I begin what I hope will be a slew of band profiles and a few updates from old favorites with something that should warm the hearts of any fans of early Bowie and Roxy Music, Kate Bush and Laurie Anderson, Marc Bolan and T.Rex, ’70s glam and theatrical, symphonic pop.
The Irrespressibles are a 10-piece orchestral ensemble led by creative director, conceptual artist, composer, lead vocalist and choreographer Jamie McDermott, whose beautifully gliding and soaring, operatic voice brings to mind another brilliant entertainer and huge favorite, Klaus Nomi. Based in England (no surprise there), they’ve been performing for rapt audiences all over Europe for seven years, though have only just last year released their debut studio album, Mirror Mirror, which had its U.S. digital release this past summer, with a special edition coming out October 25 that features exclusive remixes from Röyksopp, Hercules & Love Affair and Zero 7 amongst others.
McDermott is a deeply personal confessional songwriter, exploring love, anger, lust and loss with kitsch and tenderness, explosive histrionics and gut-wrenching vulnerability. His upbringing in North Yorkshire, England, with its heady mix of rugged seaside landscape, Roman Catholic schooling, and rich history of bawdy Victorian carnivals and penny arcades obviously had a strong influence on his creativity (as did growing up gay in this setting).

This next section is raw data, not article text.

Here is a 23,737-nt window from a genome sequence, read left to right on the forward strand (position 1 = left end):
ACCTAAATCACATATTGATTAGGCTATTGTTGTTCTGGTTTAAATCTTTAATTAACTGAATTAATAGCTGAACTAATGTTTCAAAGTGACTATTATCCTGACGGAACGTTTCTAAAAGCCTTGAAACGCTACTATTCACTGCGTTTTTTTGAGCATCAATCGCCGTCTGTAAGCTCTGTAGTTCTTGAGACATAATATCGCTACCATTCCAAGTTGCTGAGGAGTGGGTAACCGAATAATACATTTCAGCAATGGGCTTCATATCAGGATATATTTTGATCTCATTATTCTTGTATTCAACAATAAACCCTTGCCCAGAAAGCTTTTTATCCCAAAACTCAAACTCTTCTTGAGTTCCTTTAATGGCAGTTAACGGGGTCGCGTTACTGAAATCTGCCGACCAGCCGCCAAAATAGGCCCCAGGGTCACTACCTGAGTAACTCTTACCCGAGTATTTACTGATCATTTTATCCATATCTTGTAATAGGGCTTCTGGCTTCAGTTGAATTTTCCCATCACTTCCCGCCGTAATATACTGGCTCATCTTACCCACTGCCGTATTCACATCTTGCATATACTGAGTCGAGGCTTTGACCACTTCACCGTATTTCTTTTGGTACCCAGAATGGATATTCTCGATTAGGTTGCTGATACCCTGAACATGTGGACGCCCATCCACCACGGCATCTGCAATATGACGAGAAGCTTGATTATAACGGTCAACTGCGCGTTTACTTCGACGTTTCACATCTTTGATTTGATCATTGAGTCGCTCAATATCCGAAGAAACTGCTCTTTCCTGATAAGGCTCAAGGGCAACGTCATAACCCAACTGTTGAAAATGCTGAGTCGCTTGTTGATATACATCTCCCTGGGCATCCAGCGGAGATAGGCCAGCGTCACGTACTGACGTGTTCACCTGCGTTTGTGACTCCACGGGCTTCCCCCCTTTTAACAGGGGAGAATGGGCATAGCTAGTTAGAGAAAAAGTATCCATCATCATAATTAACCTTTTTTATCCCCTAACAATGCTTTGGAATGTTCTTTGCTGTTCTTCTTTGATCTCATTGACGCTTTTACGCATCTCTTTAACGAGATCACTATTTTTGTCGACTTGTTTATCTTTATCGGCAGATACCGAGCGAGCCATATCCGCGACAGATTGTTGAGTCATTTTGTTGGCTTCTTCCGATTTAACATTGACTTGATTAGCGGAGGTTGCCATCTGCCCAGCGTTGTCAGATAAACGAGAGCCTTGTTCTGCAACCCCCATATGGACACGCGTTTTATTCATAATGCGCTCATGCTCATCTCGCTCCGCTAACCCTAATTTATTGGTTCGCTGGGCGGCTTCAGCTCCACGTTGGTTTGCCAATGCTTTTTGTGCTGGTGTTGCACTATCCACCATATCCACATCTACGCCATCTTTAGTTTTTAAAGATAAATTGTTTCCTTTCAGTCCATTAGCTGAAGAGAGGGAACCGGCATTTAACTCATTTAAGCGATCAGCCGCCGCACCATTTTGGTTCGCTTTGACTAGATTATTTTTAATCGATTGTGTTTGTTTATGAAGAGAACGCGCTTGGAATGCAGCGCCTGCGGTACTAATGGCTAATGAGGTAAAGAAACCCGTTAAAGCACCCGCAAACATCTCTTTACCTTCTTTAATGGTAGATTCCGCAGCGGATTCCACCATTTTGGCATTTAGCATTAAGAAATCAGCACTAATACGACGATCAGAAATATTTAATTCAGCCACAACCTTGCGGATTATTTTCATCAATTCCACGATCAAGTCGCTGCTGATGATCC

Musically, he is beautifully accompanied by like-minded souls, classically-trained and pop musicians turned performance artists: Jordan Hunt on violin/costume direction, Charlie Stock on viola, Nicole Robson on cello, Sophie Li on double bass, Craig White on oboe, Sarah Kershaw on piano/keyboards, Amy Kelly on vibraphone and orchestral percussion, and actor Anna Westlake on clarinet.
Their name, The Irrepressibles, was borne out of a rebellion against the artificial and superficial world of today’s manufactured pop music. Their mission is to bring artistry and heartfelt emotion back into the genre, and to incorporate the various artistic disciplines into their quest for self expression. It is all about “truthful emotional connection” and “creating a landscape of expressive abandon.”
Mystical and theatrical, their live performances are highly choreographed, multimedia extravaganzas featuring conceptual sets that combine their dramatic music with dance, film, avant-garde costumes and make-up. They’ve graced the stages of some unique and impressive settings – a Roman amphitheatre in Barcelona, a 17th Century villa in Sicily, the historic Hackney Empire, and two shows at the Victoria and Albert Museum in London.
To my knowledge, they’ve never performed in the U.S., and I will be keeping a close lookout for them in the future. If anyone in their camp is reading this, Boston would warmly welcome you – please come over!